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The Apprentice: Los Angeles – Why Angela Lostby David Bloomberg -- 03/30/2007
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Frankly, we never really got to see a lot of Angela over the course of this season of The Apprentice. And then, when she finally stepped into the spotlight and became project manager, she was sent packing. No gold medal for her this time! Why was her first time getting attention also her last? Why did Angela lose?
Gold medal or not, Angela is treated the same way as all the other Apprentice firees – we will look back at What ‘The Apprentice: Los Angeles’ Applicants Should Have Learned and use it to figure out what happened to her.
Part of that answer comes to use very quickly in the form of the first rule. It says to show leadership. Angela did step up to become project manager – not that there was really much of a choice, other than allowing newcomer Nicole to do it. However, it seems that her leadership pretty much ended there.
We did not see Angela really taking a lead role in the planning or execution of the task. We did not see her showing her strengths or making the big decisions. She listened to Nicole and did what Nicole said without apparently giving it much thought.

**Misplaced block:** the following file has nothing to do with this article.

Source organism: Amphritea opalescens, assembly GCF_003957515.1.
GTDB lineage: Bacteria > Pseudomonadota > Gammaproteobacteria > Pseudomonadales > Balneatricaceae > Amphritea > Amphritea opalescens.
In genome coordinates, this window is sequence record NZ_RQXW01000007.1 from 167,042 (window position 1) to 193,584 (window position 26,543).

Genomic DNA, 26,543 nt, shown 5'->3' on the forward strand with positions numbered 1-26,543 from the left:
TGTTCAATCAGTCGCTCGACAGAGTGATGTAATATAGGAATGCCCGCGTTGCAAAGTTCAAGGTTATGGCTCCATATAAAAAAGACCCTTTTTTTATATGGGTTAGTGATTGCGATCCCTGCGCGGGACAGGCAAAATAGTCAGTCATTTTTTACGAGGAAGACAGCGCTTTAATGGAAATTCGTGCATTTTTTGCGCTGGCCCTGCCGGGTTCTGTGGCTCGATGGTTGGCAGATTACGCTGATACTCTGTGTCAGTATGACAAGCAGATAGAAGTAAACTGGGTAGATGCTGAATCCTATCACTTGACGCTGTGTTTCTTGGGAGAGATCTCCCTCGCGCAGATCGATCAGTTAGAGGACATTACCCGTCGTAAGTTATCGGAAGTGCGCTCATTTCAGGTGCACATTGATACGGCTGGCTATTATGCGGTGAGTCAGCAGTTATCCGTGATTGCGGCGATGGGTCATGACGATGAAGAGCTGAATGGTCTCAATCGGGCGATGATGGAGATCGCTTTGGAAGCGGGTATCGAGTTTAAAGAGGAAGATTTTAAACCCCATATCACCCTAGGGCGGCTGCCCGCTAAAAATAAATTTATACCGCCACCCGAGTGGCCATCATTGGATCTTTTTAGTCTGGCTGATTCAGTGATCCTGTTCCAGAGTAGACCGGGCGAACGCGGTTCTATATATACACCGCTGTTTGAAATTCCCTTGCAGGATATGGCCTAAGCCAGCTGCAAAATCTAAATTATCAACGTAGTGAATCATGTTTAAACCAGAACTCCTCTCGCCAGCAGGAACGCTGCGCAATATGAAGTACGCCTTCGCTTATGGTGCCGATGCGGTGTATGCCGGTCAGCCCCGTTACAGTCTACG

I think it is telling that in Angela’s bio on the official NBC website, there is much said about her participating on the USA’s women’s hockey team. Participating. She is apparently a very good player. She is apparently a very hard worker. But nowhere does it say anything about her being a leader. She is not listed as the captain of the team or the heart of their unit or whatever. Maybe she is and it just wasn’t listed, but I doubt it. She works hard, but Angela is simply not a leader.
She did, however, follow the second rule quite well by staying cool under fire. I mean, come on, she plays in world championships and the Olympics! Worrying about selling tickets? Nothing. Sitting across the table from Donald Trump? Didn’t even faze her. So both at the challenge and in the Boardroom, Angela did fine. She had the story she was telling Trump, and she was sticking to it.
In that regard, she also followed the third rule and showed backbone. But in the challenge, she really didn’t. First of all, she went along with Nicole’s idea. OK, so Angela didn’t appear to have an idea of her own to fight for, but come on. And then, when Arrow started stealing their customers, the best Angela and company could do was whine about it. She needed to stand up for herself and her team and figure out a way to beat Arrow. But she didn’t.
The fourth rule deals with how scheming and plotting doesn’t work. Let’s see here… Angela told her fellow Kinetics that she was aiming at Nicole. Nicole stayed and Angela left. I guess that pretty much proves my point.
Angela did well in terms of the fifth rule, playing well with others. Indeed, if anything she played a little too well, since even when she was suggesting Trump should fire Nicole, she wasn’t exactly burning with fire about it. Ivanka even had to tell her to stand up for herself! I think Angela is a bit too used to the team environment. If you lose a hockey game, you don’t go back to the locker room and single somebody out to take the blame. It would be a pretty poor team environment if you did. But that’s exactly what is done on this show.